Experimental and computational investigation of the mechanisms behind deep vein thrombosis

Schofield, Zoe ORCID: 0000-0001-6824-9070 (2020). Experimental and computational investigation of the mechanisms behind deep vein thrombosis. University of Birmingham. Ph.D.

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Deep vein thrombosis (DVT) is a life threatening condition which is on the rise in the western world [1] yet the mechanisms behind DVT remain unknown. Using microfluidics and simulations it is possible to determine the physical mechanisms that could be the cause of DVT. By mimicking the murine model (stenosis model) it was possible to see if the amount of stenosis and presence of side branches influenced flow. I was determined that the influence of a restriction did not alter the flow enough to encourage thrombus formation, however the stenosis would increase the number of cell-cell collisions which could be the reason for a thrombus occurring in vivo. Finite element modelling was also used to surpass the limitations of the experiment, resulting in a the same conclusions. A major limitation of the murine model is that it ignores the possibility of a bypass of the stenosed region, leading to the second model.The bypass model was used to determine which set of parameters are important to encouraging a bypass: position of side branch, width of side branch channel and the size of stenosis. Finally, a third model was also developed, the valve model to explore how flow is influenced by flexible valves. The valves are fabricated with varying stiffness to better understand how the stiffness of valves can influence flow through a vein inducing pro-thrombotic conditions. This model is more relevant for larger mammals. Three models of biology have been implemented to demonstrate DVT can be instigated by physical parameters and these fundamental conditions are not to be dismissed.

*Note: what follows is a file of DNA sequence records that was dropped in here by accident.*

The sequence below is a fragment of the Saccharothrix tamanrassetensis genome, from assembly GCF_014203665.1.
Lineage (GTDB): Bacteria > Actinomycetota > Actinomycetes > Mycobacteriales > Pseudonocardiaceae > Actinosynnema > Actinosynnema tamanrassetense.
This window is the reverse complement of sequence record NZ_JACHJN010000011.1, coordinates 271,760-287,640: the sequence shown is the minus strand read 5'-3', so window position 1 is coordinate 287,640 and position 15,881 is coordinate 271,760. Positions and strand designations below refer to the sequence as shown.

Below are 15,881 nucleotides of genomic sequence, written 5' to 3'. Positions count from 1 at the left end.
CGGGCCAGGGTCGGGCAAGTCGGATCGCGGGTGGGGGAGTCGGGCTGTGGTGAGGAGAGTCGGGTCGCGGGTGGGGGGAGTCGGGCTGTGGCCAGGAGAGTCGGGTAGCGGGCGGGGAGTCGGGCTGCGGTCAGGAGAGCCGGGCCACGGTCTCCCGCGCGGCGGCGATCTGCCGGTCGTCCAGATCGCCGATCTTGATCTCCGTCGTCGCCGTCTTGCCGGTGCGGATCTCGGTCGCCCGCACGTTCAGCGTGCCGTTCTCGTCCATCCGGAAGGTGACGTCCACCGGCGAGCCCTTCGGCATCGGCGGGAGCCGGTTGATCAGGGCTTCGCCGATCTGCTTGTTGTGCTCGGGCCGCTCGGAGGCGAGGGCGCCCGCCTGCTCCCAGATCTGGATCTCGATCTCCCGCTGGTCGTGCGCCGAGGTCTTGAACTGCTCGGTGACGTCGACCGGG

Type of Work: Thesis (Doctorates > Ph.D.)
Award Type: Doctorates > Ph.D.
Licence: All rights reserved
College/Faculty: Colleges (2008 onwards) > College of Engineering & Physical Sciences
School or Department: School of Chemical Engineering
Funders: Engineering and Physical Sciences Research Council
Subjects: Q Science > Q Science (General)
Q Science > QC Physics
Q Science > QD Chemistry
Q Science > QH Natural history > QH301 Biology
URI: http://etheses.bham.ac.uk/id/eprint/10237


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